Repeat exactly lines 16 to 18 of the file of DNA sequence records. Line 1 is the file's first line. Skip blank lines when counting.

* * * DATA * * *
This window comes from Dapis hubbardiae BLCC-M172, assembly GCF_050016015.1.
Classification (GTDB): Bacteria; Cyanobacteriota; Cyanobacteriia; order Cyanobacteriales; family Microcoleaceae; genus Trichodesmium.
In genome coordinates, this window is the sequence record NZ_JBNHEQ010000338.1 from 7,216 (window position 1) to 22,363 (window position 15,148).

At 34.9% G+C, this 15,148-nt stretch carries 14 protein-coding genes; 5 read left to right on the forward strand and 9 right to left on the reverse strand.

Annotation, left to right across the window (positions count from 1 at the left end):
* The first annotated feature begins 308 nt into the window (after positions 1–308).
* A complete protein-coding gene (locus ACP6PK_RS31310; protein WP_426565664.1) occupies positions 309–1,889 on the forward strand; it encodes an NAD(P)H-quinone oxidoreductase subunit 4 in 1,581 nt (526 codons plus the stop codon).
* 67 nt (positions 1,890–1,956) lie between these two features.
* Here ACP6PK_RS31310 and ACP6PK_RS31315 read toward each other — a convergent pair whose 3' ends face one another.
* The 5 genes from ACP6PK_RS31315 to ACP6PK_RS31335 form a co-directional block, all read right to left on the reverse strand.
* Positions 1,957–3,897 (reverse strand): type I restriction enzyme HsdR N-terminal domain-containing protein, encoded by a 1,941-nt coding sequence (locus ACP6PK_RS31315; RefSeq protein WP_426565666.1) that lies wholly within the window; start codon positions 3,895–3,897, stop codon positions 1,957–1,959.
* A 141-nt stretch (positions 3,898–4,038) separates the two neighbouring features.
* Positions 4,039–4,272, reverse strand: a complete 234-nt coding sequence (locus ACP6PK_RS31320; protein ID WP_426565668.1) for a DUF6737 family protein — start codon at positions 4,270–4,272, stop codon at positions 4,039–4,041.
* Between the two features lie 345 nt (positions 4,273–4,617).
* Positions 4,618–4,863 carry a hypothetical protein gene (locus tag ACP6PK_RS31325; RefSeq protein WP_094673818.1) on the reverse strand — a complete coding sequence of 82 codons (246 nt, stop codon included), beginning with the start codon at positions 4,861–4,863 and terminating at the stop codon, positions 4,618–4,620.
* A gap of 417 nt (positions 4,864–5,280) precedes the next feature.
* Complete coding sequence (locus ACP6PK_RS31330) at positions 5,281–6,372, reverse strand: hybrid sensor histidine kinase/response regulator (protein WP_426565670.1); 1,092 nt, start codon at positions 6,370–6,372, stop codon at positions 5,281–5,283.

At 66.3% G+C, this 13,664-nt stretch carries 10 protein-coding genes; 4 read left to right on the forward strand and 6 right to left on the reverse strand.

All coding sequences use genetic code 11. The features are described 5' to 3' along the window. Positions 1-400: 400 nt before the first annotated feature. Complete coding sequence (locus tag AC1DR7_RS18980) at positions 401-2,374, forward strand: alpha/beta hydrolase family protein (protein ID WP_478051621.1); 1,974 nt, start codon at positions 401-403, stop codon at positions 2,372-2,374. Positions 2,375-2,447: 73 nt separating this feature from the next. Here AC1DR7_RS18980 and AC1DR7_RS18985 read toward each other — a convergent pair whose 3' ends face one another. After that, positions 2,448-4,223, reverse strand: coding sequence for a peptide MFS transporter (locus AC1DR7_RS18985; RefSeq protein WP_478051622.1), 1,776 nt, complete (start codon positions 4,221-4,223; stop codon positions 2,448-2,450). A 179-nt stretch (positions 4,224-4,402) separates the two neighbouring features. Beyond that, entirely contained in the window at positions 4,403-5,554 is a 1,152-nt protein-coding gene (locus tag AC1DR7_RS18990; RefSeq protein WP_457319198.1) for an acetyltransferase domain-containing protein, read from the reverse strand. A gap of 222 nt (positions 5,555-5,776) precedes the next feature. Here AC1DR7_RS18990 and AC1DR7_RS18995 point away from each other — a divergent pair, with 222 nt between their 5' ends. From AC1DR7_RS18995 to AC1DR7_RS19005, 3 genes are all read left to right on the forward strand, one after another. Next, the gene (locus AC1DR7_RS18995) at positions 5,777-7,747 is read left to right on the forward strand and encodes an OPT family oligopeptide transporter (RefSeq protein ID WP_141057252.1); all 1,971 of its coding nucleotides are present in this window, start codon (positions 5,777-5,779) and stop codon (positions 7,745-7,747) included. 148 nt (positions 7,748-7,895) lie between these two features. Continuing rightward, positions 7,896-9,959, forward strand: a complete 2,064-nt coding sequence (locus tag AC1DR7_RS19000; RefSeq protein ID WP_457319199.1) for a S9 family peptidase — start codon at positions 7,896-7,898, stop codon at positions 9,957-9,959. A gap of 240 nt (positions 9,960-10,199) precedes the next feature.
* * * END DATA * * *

* A gap of 417 nt (positions 4,864–5,280) precedes the next feature.
* Complete coding sequence (locus ACP6PK_RS31330) at positions 5,281–6,372, reverse strand: hybrid sensor histidine kinase/response regulator (protein WP_426565670.1); 1,092 nt, start codon at positions 6,370–6,372, stop codon at positions 5,281–5,283.

At 66.3% G+C, this 13,664-nt stretch carries 10 protein-coding genes; 4 read left to right on the forward strand and 6 right to left on the reverse strand.